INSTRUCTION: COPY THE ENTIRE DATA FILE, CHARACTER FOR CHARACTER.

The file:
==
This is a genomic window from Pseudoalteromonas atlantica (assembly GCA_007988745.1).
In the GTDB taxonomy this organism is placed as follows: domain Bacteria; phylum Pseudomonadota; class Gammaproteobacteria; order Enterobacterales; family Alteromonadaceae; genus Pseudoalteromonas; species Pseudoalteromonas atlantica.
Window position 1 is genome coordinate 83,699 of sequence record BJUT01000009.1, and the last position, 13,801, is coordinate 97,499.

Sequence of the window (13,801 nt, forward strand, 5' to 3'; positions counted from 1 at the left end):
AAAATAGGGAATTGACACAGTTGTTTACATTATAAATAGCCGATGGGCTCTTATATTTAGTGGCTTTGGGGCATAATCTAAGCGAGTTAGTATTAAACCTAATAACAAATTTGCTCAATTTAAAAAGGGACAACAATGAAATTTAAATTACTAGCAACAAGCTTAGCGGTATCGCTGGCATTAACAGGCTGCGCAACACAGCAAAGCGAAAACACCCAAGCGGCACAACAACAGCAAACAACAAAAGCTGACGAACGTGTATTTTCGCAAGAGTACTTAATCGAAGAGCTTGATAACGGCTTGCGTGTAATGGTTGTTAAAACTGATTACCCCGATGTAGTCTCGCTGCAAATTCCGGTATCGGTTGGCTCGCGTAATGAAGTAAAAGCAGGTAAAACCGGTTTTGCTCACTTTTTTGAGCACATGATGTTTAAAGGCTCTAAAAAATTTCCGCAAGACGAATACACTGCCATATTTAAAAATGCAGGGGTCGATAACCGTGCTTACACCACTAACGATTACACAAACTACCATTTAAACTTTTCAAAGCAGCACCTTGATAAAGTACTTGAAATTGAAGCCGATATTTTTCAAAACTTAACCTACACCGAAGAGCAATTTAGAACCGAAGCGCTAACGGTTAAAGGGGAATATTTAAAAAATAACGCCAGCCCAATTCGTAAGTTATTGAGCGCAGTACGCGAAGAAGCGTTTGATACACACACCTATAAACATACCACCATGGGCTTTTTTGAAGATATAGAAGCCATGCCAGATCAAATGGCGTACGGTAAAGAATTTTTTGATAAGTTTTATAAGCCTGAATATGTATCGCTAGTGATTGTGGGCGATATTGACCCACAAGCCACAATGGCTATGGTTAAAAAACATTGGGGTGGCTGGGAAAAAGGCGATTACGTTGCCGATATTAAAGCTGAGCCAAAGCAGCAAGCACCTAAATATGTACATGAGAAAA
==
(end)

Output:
This is a genomic window from Pseudoalteromonas atlantica (assembly GCA_007988745.1).
In the GTDB taxonomy this organism is placed as follows: domain Bacteria; phylum Pseudomonadota; class Gammaproteobacteria; order Enterobacterales; family Alteromonadaceae; genus Pseudoalteromonas; species Pseudoalteromonas atlantica.
Window position 1 is genome coordinate 83,699 of sequence record BJUT01000009.1, and the last position, 13,801, is coordinate 97,499.

Sequence of the window (13,801 nt, forward strand, 5' to 3'; positions counted from 1 at the left end):
AAAATAGGGAATTGACACAGTTGTTTACATTATAAATAGCCGATGGGCTCTTATATTTAGTGGCTTTGGGGCATAATCTAAGCGAGTTAGTATTAAACCTAATAACAAATTTGCTCAATTTAAAAAGGGACAACAATGAAATTTAAATTACTAGCAACAAGCTTAGCGGTATCGCTGGCATTAACAGGCTGCGCAACACAGCAAAGCGAAAACACCCAAGCGGCACAACAACAGCAAACAACAAAAGCTGACGAACGTGTATTTTCGCAAGAGTACTTAATCGAAGAGCTTGATAACGGCTTGCGTGTAATGGTTGTTAAAACTGATTACCCCGATGTAGTCTCGCTGCAAATTCCGGTATCGGTTGGCTCGCGTAATGAAGTAAAAGCAGGTAAAACCGGTTTTGCTCACTTTTTTGAGCACATGATGTTTAAAGGCTCTAAAAAATTTCCGCAAGACGAATACACTGCCATATTTAAAAATGCAGGGGTCGATAACCGTGCTTACACCACTAACGATTACACAAACTACCATTTAAACTTTTCAAAGCAGCACCTTGATAAAGTACTTGAAATTGAAGCCGATATTTTTCAAAACTTAACCTACACCGAAGAGCAATTTAGAACCGAAGCGCTAACGGTTAAAGGGGAATATTTAAAAAATAACGCCAGCCCAATTCGTAAGTTATTGAGCGCAGTACGCGAAGAAGCGTTTGATACACACACCTATAAACATACCACCATGGGCTTTTTTGAAGATATAGAAGCCATGCCAGATCAAATGGCGTACGGTAAAGAATTTTTTGATAAGTTTTATAAGCCTGAATATGTATCGCTAGTGATTGTGGGCGATATTGACCCACAAGCCACAATGGCTATGGTTAAAAAACATTGGGGTGGCTGGGAAAAAGGCGATTACGTTGCCGATATTAAAGCTGAGCCAAAGCAGCAAGCACCTAAATATGTACATGAGAAAA